I was thinking about buying it, but after seeing this story in The Tennessean, I might be--wait for it--chickening out.
Oddly enough, the effort to tighten Metro's livestock regulations comes at a time when the Metro Council is reviewing legislation to allow community gardens in the urban services district. While that legislation does not touch on livestock, many urban agriculture advocates argue that raising livestock (specifically chickens) should be allowed as part of a larger strategy to promote food security.
On one side of the ledger are fresh eggs, pretty birds and a strengthened connection to the food chain. On the other side are crowing roosters, predatory animals and an abundance of poop. Surely somewhere in the middle is a compromise that could satisfy urban farmers and the Anti-Chicken Lobby.
If either chickens or anti-chicken laws ruffle your feathers, tell Bites why.
A once-lush rope of squash vine now lies wilted on the dirt floor of my garden, severed by what I can only assume is the same dastardly varmint that also felled a Prudens Purple heirloom tomato plant. I am devastated.
Meanwhile, my friend Rex Hammock is sending over snapshots of his tomatoes, nurtured safely in the wire-mesh compound of his Tomato Gitmo (pictured here).
But I'm trying not to be bitter. After all, Gen. Hammock put in the hours erecting a vegetable fortress, whereas I relied on the fuzzy goodwill of Hazel and Fiver to spare my veg.
No more. I take up arms today. First on the list: an owl, like this one.
We once had success with one of these guys, which we moved around the yard on a regular basis, you know, to simulate flight. One morning, I caught my neighbor on her porch with her binoculars staring in wonder at its statuesque majesty. I could hardly break the news to her that it was plastic, from Home Depot.
I'm also going to swing by a toy store and get one of these:
That should keep the rabbits out of the yard. Lord knows what it will do to my neighbor.
What other sneaky tricks can I employ?
Remember a few weeks back when I wanted to sow the Great Wall of Corn out in front of my house and everyone said it was tacky? Well, Personal Farmer Peter Anderson at Gardens of Babylon invited me for a tour of his vegetable/flower garden at the Farmers' Market, and all I can say is dammit, this bountiful show of color and produce could have been mine, if only I hadn't been such a wuss.
Behold the luscious contrast of colors--the vibrant edible nasturtium cuddled up against the weimaraner-hued lamb's ear, the zinnias flaunting their sunny blooms against the staid foundational green of the lemony sorrell...And what's that I see peeking daintily over this elegant composition of fresh-faced flowers...could it be? Yes, it's corn. Just like WHAT I WANTED TO PLANT, but nooooo, you all said corn was for the back 80.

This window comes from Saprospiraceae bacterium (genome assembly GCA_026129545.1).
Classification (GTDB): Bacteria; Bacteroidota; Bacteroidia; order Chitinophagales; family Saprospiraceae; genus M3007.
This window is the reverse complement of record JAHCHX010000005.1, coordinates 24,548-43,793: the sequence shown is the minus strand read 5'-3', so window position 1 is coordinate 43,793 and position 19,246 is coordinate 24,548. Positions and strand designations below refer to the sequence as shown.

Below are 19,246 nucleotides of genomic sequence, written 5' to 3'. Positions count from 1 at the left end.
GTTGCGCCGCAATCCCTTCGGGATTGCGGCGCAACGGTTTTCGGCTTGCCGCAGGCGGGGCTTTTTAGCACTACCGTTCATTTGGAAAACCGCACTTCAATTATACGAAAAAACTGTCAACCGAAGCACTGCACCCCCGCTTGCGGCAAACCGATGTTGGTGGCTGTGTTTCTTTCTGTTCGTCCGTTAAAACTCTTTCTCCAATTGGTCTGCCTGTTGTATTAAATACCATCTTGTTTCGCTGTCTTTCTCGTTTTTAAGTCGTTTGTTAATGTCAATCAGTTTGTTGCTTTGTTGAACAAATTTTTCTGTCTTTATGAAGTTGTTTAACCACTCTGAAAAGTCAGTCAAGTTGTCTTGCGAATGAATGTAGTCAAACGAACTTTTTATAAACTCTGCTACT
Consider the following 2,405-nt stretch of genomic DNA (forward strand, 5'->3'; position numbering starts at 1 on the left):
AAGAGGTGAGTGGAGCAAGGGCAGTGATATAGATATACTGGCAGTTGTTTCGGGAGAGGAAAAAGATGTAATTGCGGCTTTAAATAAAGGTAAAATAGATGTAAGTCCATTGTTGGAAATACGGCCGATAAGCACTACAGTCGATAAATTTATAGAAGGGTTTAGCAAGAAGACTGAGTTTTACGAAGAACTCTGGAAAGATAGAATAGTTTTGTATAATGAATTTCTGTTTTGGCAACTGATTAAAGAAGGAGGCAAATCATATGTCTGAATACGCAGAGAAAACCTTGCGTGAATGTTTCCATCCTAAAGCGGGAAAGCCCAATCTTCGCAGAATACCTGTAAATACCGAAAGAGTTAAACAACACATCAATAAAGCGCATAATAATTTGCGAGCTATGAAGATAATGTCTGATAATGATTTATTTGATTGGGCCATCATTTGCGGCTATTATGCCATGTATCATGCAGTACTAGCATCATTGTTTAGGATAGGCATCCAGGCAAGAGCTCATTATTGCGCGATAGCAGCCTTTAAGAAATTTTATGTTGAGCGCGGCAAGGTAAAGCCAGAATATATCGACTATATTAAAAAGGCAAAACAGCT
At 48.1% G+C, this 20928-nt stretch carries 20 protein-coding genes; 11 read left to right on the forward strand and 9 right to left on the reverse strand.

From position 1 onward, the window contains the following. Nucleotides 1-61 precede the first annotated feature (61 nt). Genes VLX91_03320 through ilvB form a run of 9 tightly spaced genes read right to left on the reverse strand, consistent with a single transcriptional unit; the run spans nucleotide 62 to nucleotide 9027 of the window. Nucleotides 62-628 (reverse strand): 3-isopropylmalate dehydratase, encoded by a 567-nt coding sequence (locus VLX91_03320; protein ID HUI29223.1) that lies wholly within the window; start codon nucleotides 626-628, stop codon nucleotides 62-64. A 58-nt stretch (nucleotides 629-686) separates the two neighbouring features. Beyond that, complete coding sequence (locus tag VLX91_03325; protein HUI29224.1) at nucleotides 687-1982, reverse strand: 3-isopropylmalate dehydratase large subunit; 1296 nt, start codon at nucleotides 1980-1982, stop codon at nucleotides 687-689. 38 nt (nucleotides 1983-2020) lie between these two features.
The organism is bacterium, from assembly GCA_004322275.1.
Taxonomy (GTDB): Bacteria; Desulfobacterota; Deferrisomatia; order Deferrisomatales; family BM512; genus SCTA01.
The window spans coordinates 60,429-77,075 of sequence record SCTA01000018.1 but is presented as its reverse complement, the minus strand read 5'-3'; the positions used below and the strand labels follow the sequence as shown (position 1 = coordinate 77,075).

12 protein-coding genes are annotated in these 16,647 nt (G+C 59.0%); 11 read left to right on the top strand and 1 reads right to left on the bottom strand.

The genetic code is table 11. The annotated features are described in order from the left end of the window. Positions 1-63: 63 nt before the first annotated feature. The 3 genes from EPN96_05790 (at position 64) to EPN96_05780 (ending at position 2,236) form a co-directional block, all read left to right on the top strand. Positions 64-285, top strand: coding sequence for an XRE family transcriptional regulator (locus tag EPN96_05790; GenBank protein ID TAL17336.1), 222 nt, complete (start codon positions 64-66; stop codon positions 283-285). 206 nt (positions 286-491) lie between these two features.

Lesson learned. It's time to drag the edible agriculture out from the back yard. Next year when it's time to sow brazenly the planting strip between the sidewalk and the street, you won't find me being such a shrinking violet.
If only I knew what Okies yelled when their oil wells struck black gold, I would have shouted it across my quarter acre when I saw this turgid specimen of waxy banana pepper emerge from the clover-choked weed bed of my garden.
So far, this lone pepper represents the bulk of the 2009 Fox Farm yield. Short of stuffing it and mounting it on the wall, what should I do with it? It's already starting to wither a little inside its skin, so waiting until the rest of the crop (Ha!) comes in to pickle or otherwise preserve it is not really in the cards.
Say I were Thomas Keller, and this pepper were a rabbit I had slaughtered with my own hands, how could I best prepare it to honor its short life and dogged perseverance?
Talk about watched pots never boiling, there should be a corollary for watched gardens never growing. So little was happening on my shady urban domain that I had given up my morning stroll along the vegetable bed and I was just about to throw in the trowel when, behold, the arugula sneaked up on me this weekend with a third growth.
Between the arugula, the mixed lettuces and the cilantro persevering under the shade of a hackberry, I harvested enough greens for four small servings of salad, which I tossed with avocado hunks, olive oil, apple cider vinegar, shaved parmesan and fresh black pepper. With the exception of a few bitter fronds, the greens were so thin and tender I thought they might dissolve on my tongue. What the salad lacked in bulk it made up for in freshness and flavor.
Surely no more life will emerge from that batch of seeds. Is there anything else I can start in that bed now, or must I wait to plant a fall crop?
Meanwhile, a few new signs of life are popping up--a single banana pepper and eight promising strawberries among them. The squash and okra--which are barely eking out six hours of sun--are growing but not thriving. Rosemary and mint seem very happy, and blueberry bushes are filling out--with leaves, at least. Tomatoes in pots in the sun are flourishing, while those in ground in the shade...not so much. A bean plant ferried home from kindergarten in a plastic cup stubbornly refused to die on the sill of a South-facing window over the kitchen sink, so we rewarded it with a pot of its own. We'll see if outdoor living helps Mr. Bean overcome his jaundice.
My one real question mark is the chard, which Fluffernutter handed over in a near-embryonic state and which sagged sadly under so much rain. At last, the leaves are peeling themselves off the soggy earth and reaching skyward, but I would have expected them to be much larger by now.
With the summer solstice upon us, how are your gardens growing?